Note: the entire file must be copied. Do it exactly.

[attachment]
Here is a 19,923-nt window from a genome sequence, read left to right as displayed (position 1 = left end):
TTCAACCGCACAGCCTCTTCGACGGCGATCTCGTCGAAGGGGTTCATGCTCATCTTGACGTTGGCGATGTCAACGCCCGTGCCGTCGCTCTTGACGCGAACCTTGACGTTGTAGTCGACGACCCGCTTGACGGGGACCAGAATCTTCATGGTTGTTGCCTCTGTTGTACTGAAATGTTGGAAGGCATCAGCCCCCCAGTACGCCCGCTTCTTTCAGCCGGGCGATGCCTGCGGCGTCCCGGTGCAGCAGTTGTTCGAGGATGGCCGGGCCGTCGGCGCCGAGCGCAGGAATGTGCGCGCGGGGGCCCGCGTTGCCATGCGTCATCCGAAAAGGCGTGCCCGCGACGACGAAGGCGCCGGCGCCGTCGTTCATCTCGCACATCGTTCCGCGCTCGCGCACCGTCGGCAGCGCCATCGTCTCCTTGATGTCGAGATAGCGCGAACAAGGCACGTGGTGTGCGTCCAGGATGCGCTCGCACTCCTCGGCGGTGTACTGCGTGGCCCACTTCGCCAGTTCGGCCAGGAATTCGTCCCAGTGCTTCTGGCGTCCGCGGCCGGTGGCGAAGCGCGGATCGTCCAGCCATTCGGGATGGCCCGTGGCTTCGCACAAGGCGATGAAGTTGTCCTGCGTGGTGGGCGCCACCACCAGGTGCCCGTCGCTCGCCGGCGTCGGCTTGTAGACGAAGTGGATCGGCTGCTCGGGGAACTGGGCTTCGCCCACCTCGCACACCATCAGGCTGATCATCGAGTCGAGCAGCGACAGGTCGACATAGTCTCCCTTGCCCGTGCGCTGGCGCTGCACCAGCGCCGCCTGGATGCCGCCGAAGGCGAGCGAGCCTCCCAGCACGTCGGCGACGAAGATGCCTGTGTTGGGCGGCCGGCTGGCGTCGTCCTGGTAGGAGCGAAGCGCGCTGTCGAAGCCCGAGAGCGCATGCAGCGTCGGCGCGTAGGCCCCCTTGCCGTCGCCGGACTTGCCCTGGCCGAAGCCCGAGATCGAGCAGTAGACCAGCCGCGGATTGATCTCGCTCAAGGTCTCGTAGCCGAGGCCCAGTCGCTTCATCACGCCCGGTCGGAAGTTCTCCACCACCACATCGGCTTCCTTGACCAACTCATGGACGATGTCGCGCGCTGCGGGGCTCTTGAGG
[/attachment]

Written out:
Here is a 19,923-nt window from a genome sequence, read left to right as displayed (position 1 = left end):
TTCAACCGCACAGCCTCTTCGACGGCGATCTCGTCGAAGGGGTTCATGCTCATCTTGACGTTGGCGATGTCAACGCCCGTGCCGTCGCTCTTGACGCGAACCTTGACGTTGTAGTCGACGACCCGCTTGACGGGGACCAGAATCTTCATGGTTGTTGCCTCTGTTGTACTGAAATGTTGGAAGGCATCAGCCCCCCAGTACGCCCGCTTCTTTCAGCCGGGCGATGCCTGCGGCGTCCCGGTGCAGCAGTTGTTCGAGGATGGCCGGGCCGTCGGCGCCGAGCGCAGGAATGTGCGCGCGGGGGCCCGCGTTGCCATGCGTCATCCGAAAAGGCGTGCCCGCGACGACGAAGGCGCCGGCGCCGTCGTTCATCTCGCACATCGTTCCGCGCTCGCGCACCGTCGGCAGCGCCATCGTCTCCTTGATGTCGAGATAGCGCGAACAAGGCACGTGGTGTGCGTCCAGGATGCGCTCGCACTCCTCGGCGGTGTACTGCGTGGCCCACTTCGCCAGTTCGGCCAGGAATTCGTCCCAGTGCTTCTGGCGTCCGCGGCCGGTGGCGAAGCGCGGATCGTCCAGCCATTCGGGATGGCCCGTGGCTTCGCACAAGGCGATGAAGTTGTCCTGCGTGGTGGGCGCCACCACCAGGTGCCCGTCGCTCGCCGGCGTCGGCTTGTAGACGAAGTGGATCGGCTGCTCGGGGAACTGGGCTTCGCCCACCTCGCACACCATCAGGCTGATCATCGAGTCGAGCAGCGACAGGTCGACATAGTCTCCCTTGCCCGTGCGCTGGCGCTGCACCAGCGCCGCCTGGATGCCGCCGAAGGCGAGCGAGCCTCCCAGCACGTCGGCGACGAAGATGCCTGTGTTGGGCGGCCGGCTGGCGTCGTCCTGGTAGGAGCGAAGCGCGCTGTCGAAGCCCGAGAGCGCATGCAGCGTCGGCGCGTAGGCCCCCTTGCCGTCGCCGGACTTGCCCTGGCCGAAGCCCGAGATCGAGCAGTAGACCAGCCGCGGATTGATCTCGCTCAAGGTCTCGTAGCCGAGGCCCAGTCGCTTCATCACGCCCGGTCGGAAGTTCTCCACCACCACATCGGCTTCCTTGACCAACTCATGGACGATGTCGCGCGCTGCGGGGCTCTTGAGG